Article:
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Just had an idea, and was wondering if there were existing strategies to implement it:

Let's say I run some well-specified linear regression and discover that a coefficient of interest (say a treatment variable in an RCT specification) is significant. Is there a strategy for discovering the fewest number of observations that would need to be deleted from your sample in order to negate the effect found for a particular dependent variable?

The brute force approach of leaving an observation out, and then every pair-wise observations out, and then every triplet, and so on, is obviously computationally prohibitive. Is there a way to make the search more efficient, though? Looking for high leverage points, for example?

This is more than just looking for outliers. Some combination of observations may collectively exert some kind of unique influence, but individually may blend in during visual inspections.

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There are two separate ways of specifying 'the smallest number of records' to negate the effect. The first is to remove a specific subset of records, and the second is to remove a random subset of size n.

You describe the way to find the first method in your question. This will give you a specific subset of n records where removing them will negate the variable effect and there is no subset of n-1 records that will negate the effect. To find this you need to do an exhaustive search of looking at every record, every pair, every triplet, etc.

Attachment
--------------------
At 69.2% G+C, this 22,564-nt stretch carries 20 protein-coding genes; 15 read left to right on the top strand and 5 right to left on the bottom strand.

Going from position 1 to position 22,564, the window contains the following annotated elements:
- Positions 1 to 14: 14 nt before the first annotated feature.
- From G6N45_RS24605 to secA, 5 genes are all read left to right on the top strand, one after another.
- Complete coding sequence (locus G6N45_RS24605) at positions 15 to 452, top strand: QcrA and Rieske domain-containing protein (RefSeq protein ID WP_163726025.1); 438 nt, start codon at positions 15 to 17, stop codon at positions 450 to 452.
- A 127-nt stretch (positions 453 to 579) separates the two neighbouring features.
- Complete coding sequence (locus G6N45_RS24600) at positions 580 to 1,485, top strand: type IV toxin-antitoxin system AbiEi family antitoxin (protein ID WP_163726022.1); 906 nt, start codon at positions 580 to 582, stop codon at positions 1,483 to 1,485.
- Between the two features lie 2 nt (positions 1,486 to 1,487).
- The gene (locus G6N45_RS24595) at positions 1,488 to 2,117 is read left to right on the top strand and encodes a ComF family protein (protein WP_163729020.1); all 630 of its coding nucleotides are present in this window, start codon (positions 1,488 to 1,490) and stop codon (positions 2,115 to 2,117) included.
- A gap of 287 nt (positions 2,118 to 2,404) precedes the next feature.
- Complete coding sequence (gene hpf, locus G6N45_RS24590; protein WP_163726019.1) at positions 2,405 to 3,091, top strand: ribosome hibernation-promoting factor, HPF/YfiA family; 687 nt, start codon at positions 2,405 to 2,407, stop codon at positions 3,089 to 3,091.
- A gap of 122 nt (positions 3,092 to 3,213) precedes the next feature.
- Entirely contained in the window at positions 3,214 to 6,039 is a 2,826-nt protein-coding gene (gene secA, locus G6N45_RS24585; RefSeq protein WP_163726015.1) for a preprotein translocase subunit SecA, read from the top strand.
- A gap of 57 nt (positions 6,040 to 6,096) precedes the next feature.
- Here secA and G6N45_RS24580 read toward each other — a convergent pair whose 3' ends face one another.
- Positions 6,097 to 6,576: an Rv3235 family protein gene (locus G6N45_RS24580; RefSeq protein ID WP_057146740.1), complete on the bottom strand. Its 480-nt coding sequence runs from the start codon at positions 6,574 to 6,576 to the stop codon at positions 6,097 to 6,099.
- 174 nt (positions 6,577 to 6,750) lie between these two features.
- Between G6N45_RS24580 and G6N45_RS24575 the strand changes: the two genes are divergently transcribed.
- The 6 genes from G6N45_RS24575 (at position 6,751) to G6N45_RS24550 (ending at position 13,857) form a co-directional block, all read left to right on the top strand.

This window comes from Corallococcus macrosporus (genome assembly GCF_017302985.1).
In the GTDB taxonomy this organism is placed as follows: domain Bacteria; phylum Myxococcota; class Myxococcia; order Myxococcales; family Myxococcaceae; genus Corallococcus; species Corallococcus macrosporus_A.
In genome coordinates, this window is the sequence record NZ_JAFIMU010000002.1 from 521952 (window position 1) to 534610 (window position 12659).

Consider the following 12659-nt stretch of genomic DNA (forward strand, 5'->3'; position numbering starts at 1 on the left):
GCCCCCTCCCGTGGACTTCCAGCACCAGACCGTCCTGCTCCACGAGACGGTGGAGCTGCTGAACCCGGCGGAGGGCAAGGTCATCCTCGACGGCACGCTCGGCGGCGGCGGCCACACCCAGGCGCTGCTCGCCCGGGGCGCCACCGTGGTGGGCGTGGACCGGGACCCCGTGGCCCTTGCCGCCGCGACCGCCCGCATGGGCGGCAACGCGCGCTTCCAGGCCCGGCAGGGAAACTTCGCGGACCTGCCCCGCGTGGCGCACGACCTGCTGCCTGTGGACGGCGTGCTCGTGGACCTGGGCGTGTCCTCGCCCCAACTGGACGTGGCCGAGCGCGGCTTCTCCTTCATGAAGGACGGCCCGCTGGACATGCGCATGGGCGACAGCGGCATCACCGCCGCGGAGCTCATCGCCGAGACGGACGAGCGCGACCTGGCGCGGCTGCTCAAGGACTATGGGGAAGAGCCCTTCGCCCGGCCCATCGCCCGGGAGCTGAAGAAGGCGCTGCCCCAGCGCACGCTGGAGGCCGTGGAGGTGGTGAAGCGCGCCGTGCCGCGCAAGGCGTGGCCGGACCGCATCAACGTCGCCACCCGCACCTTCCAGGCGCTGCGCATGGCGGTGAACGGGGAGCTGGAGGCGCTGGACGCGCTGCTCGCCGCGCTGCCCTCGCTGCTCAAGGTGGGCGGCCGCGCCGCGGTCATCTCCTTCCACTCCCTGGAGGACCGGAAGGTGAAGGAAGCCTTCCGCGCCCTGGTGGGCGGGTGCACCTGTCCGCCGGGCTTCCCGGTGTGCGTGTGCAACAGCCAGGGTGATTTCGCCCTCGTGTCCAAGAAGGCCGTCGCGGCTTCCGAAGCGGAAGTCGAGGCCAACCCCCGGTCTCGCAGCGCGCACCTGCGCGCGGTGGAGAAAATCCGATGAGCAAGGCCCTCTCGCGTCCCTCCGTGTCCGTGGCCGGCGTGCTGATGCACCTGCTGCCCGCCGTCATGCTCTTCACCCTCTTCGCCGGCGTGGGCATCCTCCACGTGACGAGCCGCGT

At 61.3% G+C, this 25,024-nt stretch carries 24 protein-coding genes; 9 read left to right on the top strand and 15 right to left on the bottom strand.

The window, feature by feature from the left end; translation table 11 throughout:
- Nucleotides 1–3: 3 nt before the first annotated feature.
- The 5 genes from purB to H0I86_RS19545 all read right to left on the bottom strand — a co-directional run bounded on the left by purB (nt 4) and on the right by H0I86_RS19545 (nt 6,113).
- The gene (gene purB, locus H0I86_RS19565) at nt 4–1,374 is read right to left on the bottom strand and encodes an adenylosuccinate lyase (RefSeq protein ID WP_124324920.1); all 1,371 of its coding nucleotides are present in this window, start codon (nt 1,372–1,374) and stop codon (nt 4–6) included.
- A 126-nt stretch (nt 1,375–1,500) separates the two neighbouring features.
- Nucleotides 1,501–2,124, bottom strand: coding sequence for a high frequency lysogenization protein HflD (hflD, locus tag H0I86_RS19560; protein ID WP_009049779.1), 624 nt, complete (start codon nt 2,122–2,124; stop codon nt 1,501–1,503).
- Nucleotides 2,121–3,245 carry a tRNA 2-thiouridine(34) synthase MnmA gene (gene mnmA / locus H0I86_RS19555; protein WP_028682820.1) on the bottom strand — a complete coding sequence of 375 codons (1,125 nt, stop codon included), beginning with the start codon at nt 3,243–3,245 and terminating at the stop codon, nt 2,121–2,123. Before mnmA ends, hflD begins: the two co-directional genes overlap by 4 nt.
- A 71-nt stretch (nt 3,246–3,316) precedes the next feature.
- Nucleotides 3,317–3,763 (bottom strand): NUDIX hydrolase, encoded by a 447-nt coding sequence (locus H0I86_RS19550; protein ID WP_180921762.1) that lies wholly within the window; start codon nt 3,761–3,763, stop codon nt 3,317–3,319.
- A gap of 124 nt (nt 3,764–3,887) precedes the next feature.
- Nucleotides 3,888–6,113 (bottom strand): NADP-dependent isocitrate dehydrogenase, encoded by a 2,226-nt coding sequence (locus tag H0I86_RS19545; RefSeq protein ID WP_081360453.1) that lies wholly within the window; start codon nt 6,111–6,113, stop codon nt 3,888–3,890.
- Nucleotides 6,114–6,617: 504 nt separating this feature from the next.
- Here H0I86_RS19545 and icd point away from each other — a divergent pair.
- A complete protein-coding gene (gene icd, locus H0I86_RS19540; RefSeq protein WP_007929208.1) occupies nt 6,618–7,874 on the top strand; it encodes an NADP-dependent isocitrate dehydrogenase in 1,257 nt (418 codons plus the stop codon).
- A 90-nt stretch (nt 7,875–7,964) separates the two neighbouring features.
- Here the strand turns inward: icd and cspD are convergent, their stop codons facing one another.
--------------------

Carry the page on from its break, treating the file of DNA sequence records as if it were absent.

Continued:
If instead you want to know on average, what is the minimum number of randomly chosen records that you can remove to negate the effect, then you can randomly remove subsets of different sizes until you find the smallest generic subset without the effect. Start by randomly removing 1/2 of your records and look for the effect (do this 10 times). If the effect is not there then remove 1/4 of the records from your full dataset and look for the effect. If the effect was there then remove 3/4 of the records from the full dataset and try again. Each iteration should cut the distance between unknown points in half.

EX: Remove 1/2 - effect is there

Remove 3/4 - effect is not there

Remove 5/8 - effect is there

Remove 11/16 etc.

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  • $\begingroup$ Thanks Bryan -- I have thought about this strategy. The issue is that this random strategy does not resolve the specific observations that would need to be removed (just, on average, what proportion of the dataset would need to be deleted). If there were 4 specific observations that, if deleted, would undo the effect -- how would I find these? An exhaustive search isn't possible. Are there heuristics to figure out ahead of time which four observations these are likely to be? $\endgroup$ – Parseltongue Sep 6 '17 at 14:22
  • $\begingroup$ The only way I know that will give you a specific subset of 4 that fits your criteria, while being sure there are no subsets of 1, 2, or 3 that would fit your criteria is to do an exhaustive search of every single, double, and triple in the dataset. I would guess that there might be heuristics that help you be reasonably sure that there are no subsets of 1, 2, or 3 that fit your criteria. I would be surprised if there are any that let you be 100% sure $\endgroup$ – Bryan Schwimmer Sep 7 '17 at 15:37

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